You must have learned lessons from the industry back in 1999, which mean you know now who to listen to and who not to?
Yeah. One of the big things about my last solo record was that I was being heavily A&R’d by Clive Davis. I had the whole Robbie thing that was going enormous at the same time, and it was like all those things distracted me. They did. They kept me from doing what I do best. And I think it’s so important to just block the world away and ignore everything: ignore who’s selling albums, ignore what’s on the radio, ignore everything. Do what you do, because if you do it well, people will enjoy it. And it sounds a bit cliché that, but it is true.
How did you get Elton John on your new album, on the song ‘Face To Face’?
Oh, I’ve wanted to work with him for years and years. We’ve been friends for years, and it’s just never felt right, but this time… He loved the record when I played it to him. He absolutely loved it. Yeah, I’ve waited a long time, but it feels good!
Was it fun in the studio?
It was amazing. It was cool, as well, because I knew I had him for three hours, and so I thought: “I’m not going to get him back for a video – let’s shoot the video at the same time.” So the video is literally us recording our song in Abbey Road on a Monday morning, and it was amazing, it really was.
Just an average day’s work!
I know! But it’s one of those things: I got home early – I was home for three o’clock, and the kids are at school – and I’m just sat there thinking, “F*ck! That just happened this morning!” It was amazing.
Were these songs freshly written for this album?
There’s a couple of songs which I wrote a couple of years ago that I’ve sort of brought up to date a bit, but most of it was written in February and March this year.
‘Let Me Go’ and ‘Face To Face’ are very positive and upbeat. Is that the mood you were in at the time of writing?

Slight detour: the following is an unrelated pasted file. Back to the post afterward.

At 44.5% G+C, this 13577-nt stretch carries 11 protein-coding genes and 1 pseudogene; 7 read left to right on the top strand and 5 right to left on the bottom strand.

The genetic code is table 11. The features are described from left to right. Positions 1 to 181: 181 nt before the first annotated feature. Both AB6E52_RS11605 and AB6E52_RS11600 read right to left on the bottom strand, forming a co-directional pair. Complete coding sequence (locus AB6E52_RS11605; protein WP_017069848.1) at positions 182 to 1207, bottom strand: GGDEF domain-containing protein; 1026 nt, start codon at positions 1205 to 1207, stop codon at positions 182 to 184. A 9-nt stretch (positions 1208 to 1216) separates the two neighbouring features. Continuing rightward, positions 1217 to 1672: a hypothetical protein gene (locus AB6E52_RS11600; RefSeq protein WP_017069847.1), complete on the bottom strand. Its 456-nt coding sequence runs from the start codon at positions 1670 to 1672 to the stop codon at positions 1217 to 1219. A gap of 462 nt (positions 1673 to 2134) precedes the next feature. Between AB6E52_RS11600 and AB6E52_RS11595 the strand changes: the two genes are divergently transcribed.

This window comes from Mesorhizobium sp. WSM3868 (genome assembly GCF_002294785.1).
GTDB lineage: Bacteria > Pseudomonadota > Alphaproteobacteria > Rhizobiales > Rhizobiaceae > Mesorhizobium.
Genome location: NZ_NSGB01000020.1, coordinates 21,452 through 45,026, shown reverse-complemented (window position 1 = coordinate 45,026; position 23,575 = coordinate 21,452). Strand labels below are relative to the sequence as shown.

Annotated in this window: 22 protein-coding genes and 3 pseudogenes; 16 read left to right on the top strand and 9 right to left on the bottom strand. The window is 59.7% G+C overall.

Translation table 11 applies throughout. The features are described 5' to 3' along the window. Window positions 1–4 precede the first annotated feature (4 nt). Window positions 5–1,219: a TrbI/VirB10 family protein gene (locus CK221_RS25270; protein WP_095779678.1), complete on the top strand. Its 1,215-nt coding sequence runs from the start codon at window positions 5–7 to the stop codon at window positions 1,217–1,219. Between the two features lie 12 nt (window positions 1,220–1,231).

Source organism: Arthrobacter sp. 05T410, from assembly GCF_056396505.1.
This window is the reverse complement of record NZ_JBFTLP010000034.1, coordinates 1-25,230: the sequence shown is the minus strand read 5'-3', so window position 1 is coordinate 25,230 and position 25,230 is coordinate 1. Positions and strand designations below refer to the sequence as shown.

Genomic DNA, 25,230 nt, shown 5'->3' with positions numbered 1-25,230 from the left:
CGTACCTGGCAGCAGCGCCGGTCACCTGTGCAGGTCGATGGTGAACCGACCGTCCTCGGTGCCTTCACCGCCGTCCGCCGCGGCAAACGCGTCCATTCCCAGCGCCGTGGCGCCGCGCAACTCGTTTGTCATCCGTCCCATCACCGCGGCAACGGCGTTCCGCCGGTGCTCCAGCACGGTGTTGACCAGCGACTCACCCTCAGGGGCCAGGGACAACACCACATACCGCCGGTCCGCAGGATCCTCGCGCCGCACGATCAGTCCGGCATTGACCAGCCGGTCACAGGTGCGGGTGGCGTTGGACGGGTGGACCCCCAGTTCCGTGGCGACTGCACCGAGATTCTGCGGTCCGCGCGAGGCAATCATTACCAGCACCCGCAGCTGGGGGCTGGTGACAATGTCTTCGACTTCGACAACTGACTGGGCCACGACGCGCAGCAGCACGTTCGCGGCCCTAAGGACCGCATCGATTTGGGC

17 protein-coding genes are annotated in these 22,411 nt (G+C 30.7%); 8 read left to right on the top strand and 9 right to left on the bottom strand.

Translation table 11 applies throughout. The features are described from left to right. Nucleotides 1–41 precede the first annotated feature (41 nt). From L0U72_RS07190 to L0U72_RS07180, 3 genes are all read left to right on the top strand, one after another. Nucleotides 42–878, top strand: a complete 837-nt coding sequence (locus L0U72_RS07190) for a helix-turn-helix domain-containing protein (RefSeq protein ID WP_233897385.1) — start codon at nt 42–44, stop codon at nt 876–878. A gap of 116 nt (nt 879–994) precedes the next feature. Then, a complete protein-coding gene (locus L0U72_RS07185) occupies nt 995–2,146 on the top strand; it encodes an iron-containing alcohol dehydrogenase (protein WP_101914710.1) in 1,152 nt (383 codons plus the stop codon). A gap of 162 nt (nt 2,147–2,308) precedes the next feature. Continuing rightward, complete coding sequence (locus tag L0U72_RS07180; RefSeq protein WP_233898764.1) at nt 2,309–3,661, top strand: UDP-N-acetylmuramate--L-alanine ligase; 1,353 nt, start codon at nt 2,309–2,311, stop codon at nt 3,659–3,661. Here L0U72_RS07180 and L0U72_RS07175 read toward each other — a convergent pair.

It’s everything, this record. I’ve had the chance to go to all different places. There are a few pretty dark lyrics on there. Yeah, it’s everything: it’s fun, it’s the age thing, there’s a little bit of religion on there – it’s just stuff that’s popped into my head that I’ve thought about that day and I’ve written them down. But it’s been done in a real tight time period, so it feels like it’s marked 2013 really well for me.
That’s probably because you had the time to sit and take everything in and think about what’s been going on around you, right?
It’s been nice, and I’ve really enjoyed that luxury. And I think, moving forward, you’ve got to make time for doing it. Because that is really what I do: being a songwriter, when I present songs to my audience, it’s got to be me.
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Words: Simon Harper
Photos: Liam MF Warwick
Find Gary Barlow online at his official website, here. ‘Since I Saw You Last’ is released on November 25th 2013.
Read Clash's Spotlight feature on Take That's 'Everything Changes' album here.
This is an edit of the full Clash interview with Gary Barlow – find out how he relates his own experiences to his X Factor charges in the Pop Issue of Clash magazine, on sale now. More information on that, also featuring Lorde, Boy George and John Newman, right here.